A University undergraduate continued his campaign for Ann Arbor City Council Sunday, discussing his reasons for running and what he plans to do if elected.

Eugene Kang, a 21-year-old LSA senior, is a Democrat running for the city’s 2nd Ward seat against former Republican, Stephen Rapundalo.

Kang decided to run at the end of the winter term, but he had considered running since last fall. The chance to give back to the community he grew up in compelled Kang to run, he said.

Kang said that he recognized that his inexperience may concern some, but he stressed that his energy and dedication to the city were more important than his age.

Kang said that he hopes his campaign will motivate University students to get more involved in Ann Arbor politics. He also said that he wants to show permanent residents that students are not just four-year burdens on the city and its resources.

“We do a lot for the city and residents don’t usually see that,” Kang said. “(We want) to try to show them that we’re not trying to destroy the city. (The students) are not like little Satans running around Ann Arbor.”

Kang said that permanent city residents often think college students are only staying in Ann Arbor for a short time and think their concerns are not significant.

“They don’t realize that students interests aren’t going to change every four years — student faces may, but what they want won’t,” he said.

Kang said he has two other major concerns for the city: the five-year running budget deficit and affordable housing. Kang said that the budget problems could be fixed potentially by either cutting city services or implementing an income tax.

In a subsequent interview, Kang made it clear that he strongly opposes both options.

“I think it is imperative for the city to find a long-term solution so that residents of the city do not have to continue to bear the burden,” Kang said.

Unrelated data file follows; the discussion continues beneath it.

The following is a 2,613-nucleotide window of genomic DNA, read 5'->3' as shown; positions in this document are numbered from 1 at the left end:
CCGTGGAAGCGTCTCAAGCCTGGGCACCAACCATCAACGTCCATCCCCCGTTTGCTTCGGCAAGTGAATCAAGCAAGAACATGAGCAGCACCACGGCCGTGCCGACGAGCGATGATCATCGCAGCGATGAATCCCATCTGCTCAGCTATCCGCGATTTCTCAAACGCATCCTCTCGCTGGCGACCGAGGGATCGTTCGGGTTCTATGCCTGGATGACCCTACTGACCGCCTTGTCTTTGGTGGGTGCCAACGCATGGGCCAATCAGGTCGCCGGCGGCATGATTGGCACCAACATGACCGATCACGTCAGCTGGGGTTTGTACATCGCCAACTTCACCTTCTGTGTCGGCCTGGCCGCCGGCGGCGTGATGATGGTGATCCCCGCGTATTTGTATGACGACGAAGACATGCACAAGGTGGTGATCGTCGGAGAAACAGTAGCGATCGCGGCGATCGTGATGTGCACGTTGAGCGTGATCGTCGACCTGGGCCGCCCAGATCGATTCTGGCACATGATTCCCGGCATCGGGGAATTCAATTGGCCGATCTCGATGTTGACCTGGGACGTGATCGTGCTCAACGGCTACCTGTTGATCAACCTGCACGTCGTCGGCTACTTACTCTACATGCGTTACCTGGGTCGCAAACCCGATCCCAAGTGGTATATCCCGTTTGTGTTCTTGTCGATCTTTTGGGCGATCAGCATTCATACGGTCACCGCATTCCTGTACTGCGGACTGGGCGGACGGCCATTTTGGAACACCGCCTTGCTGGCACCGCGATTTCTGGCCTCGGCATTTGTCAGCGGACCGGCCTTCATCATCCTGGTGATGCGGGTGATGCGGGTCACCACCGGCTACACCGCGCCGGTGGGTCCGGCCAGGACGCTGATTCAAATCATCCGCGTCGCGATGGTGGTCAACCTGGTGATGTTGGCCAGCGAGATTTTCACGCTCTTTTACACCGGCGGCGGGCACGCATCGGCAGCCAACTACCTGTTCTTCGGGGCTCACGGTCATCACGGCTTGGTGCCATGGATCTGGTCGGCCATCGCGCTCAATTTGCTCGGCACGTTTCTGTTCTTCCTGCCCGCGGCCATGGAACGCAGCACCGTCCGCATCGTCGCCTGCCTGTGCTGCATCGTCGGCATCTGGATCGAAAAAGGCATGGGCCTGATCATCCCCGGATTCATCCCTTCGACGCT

He added: “We have these high taxes, but we have a yearly budget deficit.”

Kang said he wants to find ways to provide affordable housing at all levels and for all different incomes.

Kang said the city’s housing problems are due in part to cutting corners in infrastructure costs and now the city has to pay the price for it every year.

Kang added that the problem is only going to get worse with time, unless action is taken.

“The only people who can live Ann Arbor are the extremely wealthy. Those in the middle who don’t make $150,000 per year won’t be able to live here,” he said.

Kang said that current residential areas in Ann Arbor that people enjoy would not exist if introduced to the city today.

“A lot of the cooler places built down Main Street could not be built now because of city zoning,” Kang said.

Kang said he is also concerned about student participation in city politics.

Alex Donn, one of Kang’s campaign advisers and a third-year Law School student, said


that the political limitations placed on students have been a concern of his for quite some time.

“Local voting regulations impinge on the rights for students to vote in Ann Arbor,” Donn said. “The same people who say students should pay attention are putting voting regulations on them.”

“The primary takes place when all the students are away.” “It’s not like they all decided to take a three-day vacation and missed the primary. Students are here 75 percent of the year,” Donn said.

Kang said that the five wards prevent students from collectively raising their concerns to the city and that the wards that divide up Ann Arbor were created to better represent diversity.

“Unfortunately, that hasn’t been achieved,” Kang said.

Kang said that the community members he has met with have received his campaign warmly.

“I’ve been doing a lot of door-to-door campaigning. People have been enthusiastic about a young person who lives here running for City Council,” Kang said.

Kang said he thinks people want a change on the council. “We need a new way of thinking,” Kang said.

LSA senior Nathaniel Damrien said that he supports a student on the council.

“I have always got the impression that students are treated more like children than residents of Ann Arbor,” Damrien said. He added that having a student on the City Council would benefit the students.

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